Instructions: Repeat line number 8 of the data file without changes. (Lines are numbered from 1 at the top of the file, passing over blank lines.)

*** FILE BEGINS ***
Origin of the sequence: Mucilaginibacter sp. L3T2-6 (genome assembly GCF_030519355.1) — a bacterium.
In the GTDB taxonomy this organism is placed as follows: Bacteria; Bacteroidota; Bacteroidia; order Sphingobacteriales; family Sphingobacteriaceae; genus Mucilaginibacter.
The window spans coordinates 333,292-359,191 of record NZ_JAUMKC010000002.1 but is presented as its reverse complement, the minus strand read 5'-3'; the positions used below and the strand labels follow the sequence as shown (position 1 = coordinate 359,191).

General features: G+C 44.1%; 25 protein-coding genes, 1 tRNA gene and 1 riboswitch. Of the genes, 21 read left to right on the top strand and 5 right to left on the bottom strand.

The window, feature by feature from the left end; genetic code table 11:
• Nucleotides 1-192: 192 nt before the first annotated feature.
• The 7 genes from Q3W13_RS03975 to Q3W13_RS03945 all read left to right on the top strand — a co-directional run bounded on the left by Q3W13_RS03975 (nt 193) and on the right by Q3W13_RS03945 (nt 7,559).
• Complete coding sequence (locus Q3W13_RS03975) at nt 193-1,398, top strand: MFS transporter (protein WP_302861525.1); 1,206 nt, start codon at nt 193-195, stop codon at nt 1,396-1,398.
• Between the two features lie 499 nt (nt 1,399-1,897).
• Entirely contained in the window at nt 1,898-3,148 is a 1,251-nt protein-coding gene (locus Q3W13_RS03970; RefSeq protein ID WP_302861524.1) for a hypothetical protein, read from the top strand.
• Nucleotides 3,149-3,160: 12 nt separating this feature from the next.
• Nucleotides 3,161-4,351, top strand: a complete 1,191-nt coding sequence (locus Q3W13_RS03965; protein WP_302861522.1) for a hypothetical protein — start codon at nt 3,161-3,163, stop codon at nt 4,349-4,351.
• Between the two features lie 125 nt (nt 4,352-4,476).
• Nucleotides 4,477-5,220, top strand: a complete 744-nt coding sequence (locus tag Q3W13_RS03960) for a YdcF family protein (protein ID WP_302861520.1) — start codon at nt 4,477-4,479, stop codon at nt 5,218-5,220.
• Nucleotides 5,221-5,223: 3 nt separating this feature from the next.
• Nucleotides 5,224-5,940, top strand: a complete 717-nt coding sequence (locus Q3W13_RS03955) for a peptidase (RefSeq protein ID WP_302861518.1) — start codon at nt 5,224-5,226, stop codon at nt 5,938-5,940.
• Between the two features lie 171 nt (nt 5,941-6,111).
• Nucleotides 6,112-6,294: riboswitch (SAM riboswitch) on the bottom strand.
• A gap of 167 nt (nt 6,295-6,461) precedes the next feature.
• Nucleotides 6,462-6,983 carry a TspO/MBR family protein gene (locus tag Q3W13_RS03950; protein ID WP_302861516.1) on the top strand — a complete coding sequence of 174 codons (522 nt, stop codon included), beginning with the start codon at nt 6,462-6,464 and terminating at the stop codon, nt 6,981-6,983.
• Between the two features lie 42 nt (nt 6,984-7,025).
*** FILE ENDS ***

• Complete coding sequence (locus Q3W13_RS03975) at nt 193-1,398, top strand: MFS transporter (protein WP_302861525.1); 1,206 nt, start codon at nt 193-195, stop codon at nt 1,396-1,398.